-Mean Gene Okerlund is out to handle the induction. Gene says he wants to talk about a man who made his career holding a mic, and is adored by fans worldwide. But enough about him. Oh that Okerlund. Gene talks about Fink being the longest tenured WWE employee, and how he came up with the phrase “Wrestlemania.” Okerlund says Fink is a walking encyclopedia, and how he uses his knowledge to contribute to wwe.com. That brings out Finkel.

-Howard starts out of with a big “GOOD EVENING HOUSTON!” Fink says this is the highlight of his career. He says he never thought he would take his voice, and combining it with his love of the business to become a ring announcer. Fink says he can’t count all of the matches he’s done, but he treated them all as if they were the main event. Howard talks about his first appearance in 1977, and how that evolved into a fan telling him in the early 80’s that a fan told him the world was soon going to know what they already do. That he was the best in the world at what he does. Finkel talks about how he never thought he was the star of the show, but rather just a cog of the wheel. Fink says there is no better group of athletes and entertainers in the world than the WWE superstars. Fink says he was a Bushwacker, an APA member, Jericho’s lackey, and Harvey Whippleman’s opponent. He calls it his greatest match, and then remembers it was only his one. Finally he says it has been the time of his life, and how he’s announced some of the greatest of all time as New World Champion. Howard then gives himself that same thrill, by announcing that he is the NEW inductee into the WWE Hall of Fame.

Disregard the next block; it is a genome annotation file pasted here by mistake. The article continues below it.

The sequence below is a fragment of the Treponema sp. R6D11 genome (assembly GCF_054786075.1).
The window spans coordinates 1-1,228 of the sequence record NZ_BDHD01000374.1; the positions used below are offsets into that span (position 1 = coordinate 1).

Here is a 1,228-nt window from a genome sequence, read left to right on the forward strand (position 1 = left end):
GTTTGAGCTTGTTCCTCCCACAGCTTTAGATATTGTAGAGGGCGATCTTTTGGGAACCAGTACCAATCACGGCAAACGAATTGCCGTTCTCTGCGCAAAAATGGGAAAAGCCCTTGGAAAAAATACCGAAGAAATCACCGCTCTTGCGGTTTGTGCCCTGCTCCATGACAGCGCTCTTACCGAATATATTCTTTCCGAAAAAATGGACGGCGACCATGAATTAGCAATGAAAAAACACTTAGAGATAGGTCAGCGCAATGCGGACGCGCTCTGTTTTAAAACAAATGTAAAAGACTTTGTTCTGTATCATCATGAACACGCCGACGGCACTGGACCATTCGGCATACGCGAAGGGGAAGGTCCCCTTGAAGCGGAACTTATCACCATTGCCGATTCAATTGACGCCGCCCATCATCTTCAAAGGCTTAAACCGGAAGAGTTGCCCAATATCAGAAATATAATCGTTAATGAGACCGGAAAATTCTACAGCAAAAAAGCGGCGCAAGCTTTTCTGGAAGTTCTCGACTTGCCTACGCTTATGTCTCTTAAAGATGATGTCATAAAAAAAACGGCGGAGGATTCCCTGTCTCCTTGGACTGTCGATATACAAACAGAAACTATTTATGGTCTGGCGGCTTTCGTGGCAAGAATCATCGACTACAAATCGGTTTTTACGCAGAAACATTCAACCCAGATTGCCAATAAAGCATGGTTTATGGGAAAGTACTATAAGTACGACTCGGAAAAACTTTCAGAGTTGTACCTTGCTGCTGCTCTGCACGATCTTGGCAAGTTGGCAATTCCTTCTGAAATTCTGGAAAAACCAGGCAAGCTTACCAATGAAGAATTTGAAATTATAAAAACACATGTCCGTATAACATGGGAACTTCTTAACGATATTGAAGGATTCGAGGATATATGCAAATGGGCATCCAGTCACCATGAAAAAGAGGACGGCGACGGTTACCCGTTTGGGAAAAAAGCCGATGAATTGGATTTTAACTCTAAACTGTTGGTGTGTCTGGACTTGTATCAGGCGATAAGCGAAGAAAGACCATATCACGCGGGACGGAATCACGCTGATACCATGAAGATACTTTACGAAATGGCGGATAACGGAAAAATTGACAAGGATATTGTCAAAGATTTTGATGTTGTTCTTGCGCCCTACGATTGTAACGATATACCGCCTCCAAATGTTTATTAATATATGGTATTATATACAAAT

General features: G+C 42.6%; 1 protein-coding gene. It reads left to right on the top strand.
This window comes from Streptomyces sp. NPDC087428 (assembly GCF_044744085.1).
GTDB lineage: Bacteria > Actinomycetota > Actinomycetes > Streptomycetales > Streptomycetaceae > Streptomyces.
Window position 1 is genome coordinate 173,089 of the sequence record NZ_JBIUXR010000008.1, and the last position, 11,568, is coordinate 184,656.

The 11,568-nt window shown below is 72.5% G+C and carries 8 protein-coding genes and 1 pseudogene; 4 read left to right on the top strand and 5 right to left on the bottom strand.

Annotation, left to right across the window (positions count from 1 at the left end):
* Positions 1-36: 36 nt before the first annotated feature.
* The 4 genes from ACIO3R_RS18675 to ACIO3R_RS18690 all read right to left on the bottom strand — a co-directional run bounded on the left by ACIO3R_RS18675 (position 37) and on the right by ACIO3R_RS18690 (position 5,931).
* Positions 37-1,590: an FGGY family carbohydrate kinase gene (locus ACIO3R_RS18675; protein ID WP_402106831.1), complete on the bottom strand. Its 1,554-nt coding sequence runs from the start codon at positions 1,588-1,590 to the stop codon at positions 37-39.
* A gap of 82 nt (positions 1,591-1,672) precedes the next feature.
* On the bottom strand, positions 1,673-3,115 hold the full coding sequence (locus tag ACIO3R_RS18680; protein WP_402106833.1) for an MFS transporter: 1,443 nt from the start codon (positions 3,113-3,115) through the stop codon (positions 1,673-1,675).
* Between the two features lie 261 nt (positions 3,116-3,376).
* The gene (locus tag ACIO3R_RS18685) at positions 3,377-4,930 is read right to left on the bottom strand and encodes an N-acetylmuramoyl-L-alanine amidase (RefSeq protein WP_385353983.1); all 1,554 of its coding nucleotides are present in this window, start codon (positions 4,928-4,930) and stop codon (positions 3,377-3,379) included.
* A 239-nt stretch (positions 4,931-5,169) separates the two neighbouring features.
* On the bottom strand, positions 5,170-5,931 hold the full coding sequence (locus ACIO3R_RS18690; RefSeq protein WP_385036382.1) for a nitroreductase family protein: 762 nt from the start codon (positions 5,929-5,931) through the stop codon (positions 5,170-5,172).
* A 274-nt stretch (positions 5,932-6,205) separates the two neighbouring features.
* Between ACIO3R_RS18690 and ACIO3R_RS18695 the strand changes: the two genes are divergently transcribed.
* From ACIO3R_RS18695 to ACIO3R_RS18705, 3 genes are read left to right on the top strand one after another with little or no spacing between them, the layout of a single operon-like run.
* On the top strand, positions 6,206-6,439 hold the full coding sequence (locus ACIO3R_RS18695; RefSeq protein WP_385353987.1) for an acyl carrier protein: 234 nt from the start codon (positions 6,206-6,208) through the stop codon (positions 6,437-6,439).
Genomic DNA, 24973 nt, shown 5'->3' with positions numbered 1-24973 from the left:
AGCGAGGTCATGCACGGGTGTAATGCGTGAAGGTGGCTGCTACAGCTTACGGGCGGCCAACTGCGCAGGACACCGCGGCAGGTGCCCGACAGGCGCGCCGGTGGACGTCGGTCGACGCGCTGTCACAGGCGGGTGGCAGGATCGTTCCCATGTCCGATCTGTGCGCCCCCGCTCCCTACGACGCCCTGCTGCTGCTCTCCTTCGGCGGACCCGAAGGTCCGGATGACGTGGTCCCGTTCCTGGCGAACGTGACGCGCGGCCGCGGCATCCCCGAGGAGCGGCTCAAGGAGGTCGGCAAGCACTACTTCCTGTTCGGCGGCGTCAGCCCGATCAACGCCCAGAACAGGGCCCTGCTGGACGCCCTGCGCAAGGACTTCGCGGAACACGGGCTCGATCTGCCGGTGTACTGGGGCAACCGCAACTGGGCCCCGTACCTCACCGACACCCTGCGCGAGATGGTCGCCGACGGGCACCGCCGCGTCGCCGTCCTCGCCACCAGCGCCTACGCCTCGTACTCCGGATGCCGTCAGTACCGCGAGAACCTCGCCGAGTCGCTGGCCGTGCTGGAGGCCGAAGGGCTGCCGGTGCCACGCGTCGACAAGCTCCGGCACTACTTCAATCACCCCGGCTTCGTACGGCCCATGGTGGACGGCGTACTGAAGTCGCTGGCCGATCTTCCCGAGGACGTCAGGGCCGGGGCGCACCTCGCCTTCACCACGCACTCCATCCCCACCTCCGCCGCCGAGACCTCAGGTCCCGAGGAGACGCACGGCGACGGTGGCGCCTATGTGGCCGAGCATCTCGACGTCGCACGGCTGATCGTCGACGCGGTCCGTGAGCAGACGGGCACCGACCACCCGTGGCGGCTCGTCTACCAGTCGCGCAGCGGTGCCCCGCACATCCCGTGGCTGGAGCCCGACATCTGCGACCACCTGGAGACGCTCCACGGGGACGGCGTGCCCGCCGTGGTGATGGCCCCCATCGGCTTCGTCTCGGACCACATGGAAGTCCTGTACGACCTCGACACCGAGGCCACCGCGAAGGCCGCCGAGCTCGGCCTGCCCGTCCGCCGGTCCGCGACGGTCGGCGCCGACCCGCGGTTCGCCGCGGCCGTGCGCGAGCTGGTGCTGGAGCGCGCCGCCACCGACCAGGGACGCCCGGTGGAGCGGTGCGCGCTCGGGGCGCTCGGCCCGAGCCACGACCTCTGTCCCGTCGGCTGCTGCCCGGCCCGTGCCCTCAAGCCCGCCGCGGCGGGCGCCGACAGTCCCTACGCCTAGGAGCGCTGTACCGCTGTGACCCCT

“Cowboy” Bill Watts

-Highlights of the career of Watts as both a wrestler and promoter.

-Jim Ross handles the induction of his fellow Oklahoman. Ross says it’s always good to hear “Boomer Sooner” in Texas. He says it’s always an honor to induct a boyhood hero and mentor into the hall of fame. JR talks about Watts’ career at OU, and his NFL career with the Vikings and Oilers. Wahoo McDaniel talked Watts into trying wrestling, and three years later he was main eventing MSG for Vince, Sr. JR talks about the different territories that Watts worked for. He talks about a Navy SEAL that Watts got into a fight with in California, and how the SEAL lost his eye and Watts ATE IT!?! Ross moves on to Watts’s career as a booker with Mid South, and then later on the owner. He brings up Watts’ fines, and how he was famous for them. He says a rule was no breaking up fights in the locker room, and talked about how if you went to the bar and lost a fight to a civilian you were fired. Ross says every day he worked for Bill he demanded perfection. He had to give 100% to the business and to the fans. Being okay or average was not acceptable. He says his first six months in the business he thinks Watts gave him a wrestling name of Dumb Ass. Ross says he’s a better man for having worked for Bill Watts. He says Watts was Vince Lombardi or Bill Parcells-like in his approach. That brings out Watts.